Soulard, the city’s oldest neighborhood, exhibits a leisurely pace and an appreciation of days gone by. The historic streets are lined with red brick townhomes that house live music clubs and unique restaurants. Located just five minutes south of the Arch, the lively neighborhood was named for Antoine Soulard, a Frenchman who surveyed colonial St. Louis for the King of Spain.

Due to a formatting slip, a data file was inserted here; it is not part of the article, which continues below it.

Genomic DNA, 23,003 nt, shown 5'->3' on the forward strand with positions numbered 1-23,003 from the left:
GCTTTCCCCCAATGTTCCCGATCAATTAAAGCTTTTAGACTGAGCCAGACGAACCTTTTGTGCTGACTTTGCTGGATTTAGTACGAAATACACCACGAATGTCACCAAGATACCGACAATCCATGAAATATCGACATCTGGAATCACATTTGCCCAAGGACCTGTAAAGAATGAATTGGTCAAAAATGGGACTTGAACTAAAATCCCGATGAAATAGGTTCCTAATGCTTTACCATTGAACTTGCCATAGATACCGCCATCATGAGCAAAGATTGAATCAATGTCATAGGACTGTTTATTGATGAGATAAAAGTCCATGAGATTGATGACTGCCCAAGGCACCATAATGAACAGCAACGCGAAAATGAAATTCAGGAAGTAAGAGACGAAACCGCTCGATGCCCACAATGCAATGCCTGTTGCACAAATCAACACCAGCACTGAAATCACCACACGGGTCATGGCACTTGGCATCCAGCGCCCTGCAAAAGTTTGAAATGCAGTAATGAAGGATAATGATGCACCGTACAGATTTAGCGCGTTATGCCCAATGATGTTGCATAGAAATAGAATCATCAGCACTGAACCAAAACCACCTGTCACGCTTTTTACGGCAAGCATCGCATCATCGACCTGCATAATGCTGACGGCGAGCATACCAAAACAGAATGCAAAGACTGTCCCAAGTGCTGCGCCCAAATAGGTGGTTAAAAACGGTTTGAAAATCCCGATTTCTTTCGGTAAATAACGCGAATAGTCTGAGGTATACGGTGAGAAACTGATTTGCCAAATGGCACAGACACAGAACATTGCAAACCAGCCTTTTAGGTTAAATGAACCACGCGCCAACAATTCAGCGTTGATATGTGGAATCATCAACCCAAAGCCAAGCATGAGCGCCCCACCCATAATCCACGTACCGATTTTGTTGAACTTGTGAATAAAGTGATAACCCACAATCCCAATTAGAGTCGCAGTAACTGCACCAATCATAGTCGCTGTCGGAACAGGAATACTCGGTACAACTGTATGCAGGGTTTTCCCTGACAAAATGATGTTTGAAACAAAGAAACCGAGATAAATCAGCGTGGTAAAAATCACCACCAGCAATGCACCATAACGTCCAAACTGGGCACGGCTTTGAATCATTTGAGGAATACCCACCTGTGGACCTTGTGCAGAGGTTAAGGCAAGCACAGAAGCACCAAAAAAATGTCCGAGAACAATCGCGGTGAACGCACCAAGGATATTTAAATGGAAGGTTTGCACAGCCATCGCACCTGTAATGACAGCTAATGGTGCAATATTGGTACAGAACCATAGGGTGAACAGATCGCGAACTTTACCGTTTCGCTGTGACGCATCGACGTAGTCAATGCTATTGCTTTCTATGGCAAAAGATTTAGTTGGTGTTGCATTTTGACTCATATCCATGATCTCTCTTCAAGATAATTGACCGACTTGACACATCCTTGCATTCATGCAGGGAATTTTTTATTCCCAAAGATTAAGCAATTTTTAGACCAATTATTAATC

Today, structures built by early brewery workers have been turned into music clubs, shops and restaurants, many of which offer outdoor dining in elaborate courtyards. The historic churches of Soulard, built by St. Louis’ immigrant communities, also welcome visitors throughout the year. Soulard Farmers Market, operating continuously since 1779, is the neighborhood’s centerpiece, open Wednesdays through Saturdays. The Soulard neighborhood marks its French heritage with a Bastille Day celebration each July and a huge annual Mardi Gras fête in February/March. Revelers also flock to the neighborhood in the fall for Oktoberfest. Many things draw people to Soulard. The backdrop, the Soulard architecture and street scape, which displays a spectrum of interesting detail and a robust character, are always a strong draw. But it goes much deeper than that, as Soulard is a small town nestled in 17 square blocks, with sense of community few places can offer. Modest, sturdy multi-family structures are mingled with stately Victorian townhouses and a few elegant mansions.

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